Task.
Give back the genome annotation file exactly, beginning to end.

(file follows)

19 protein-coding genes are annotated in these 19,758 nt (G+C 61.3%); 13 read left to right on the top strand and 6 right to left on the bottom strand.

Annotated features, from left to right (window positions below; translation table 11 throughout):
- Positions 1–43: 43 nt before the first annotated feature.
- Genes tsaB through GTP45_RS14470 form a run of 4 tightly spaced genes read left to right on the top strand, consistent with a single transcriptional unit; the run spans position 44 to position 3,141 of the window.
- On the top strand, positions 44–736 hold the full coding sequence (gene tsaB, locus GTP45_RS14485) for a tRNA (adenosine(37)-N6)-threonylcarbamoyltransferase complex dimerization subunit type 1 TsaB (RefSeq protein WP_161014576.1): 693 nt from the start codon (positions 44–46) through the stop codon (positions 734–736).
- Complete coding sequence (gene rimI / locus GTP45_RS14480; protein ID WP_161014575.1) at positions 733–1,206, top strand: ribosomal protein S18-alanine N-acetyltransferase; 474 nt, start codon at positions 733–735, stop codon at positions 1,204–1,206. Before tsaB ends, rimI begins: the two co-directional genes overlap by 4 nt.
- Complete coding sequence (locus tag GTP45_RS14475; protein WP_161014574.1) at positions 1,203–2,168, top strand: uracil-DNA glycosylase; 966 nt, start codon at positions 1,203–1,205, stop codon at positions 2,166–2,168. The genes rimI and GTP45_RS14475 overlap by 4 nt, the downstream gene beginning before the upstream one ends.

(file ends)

19 protein-coding genes are annotated in these 19,758 nt (G+C 61.3%); 13 read left to right on the top strand and 6 right to left on the bottom strand.

Annotated features, from left to right (window positions below; translation table 11 throughout):
- Positions 1–43: 43 nt before the first annotated feature.
- Genes tsaB through GTP45_RS14470 form a run of 4 tightly spaced genes read left to right on the top strand, consistent with a single transcriptional unit; the run spans position 44 to position 3,141 of the window.
- On the top strand, positions 44–736 hold the full coding sequence (gene tsaB, locus GTP45_RS14485) for a tRNA (adenosine(37)-N6)-threonylcarbamoyltransferase complex dimerization subunit type 1 TsaB (RefSeq protein WP_161014576.1): 693 nt from the start codon (positions 44–46) through the stop codon (positions 734–736).
- Complete coding sequence (gene rimI / locus GTP45_RS14480; protein ID WP_161014575.1) at positions 733–1,206, top strand: ribosomal protein S18-alanine N-acetyltransferase; 474 nt, start codon at positions 733–735, stop codon at positions 1,204–1,206. Before tsaB ends, rimI begins: the two co-directional genes overlap by 4 nt.
- Complete coding sequence (locus tag GTP45_RS14475; protein WP_161014574.1) at positions 1,203–2,168, top strand: uracil-DNA glycosylase; 966 nt, start codon at positions 1,203–1,205, stop codon at positions 2,166–2,168. The genes rimI and GTP45_RS14475 overlap by 4 nt, the downstream gene beginning before the upstream one ends.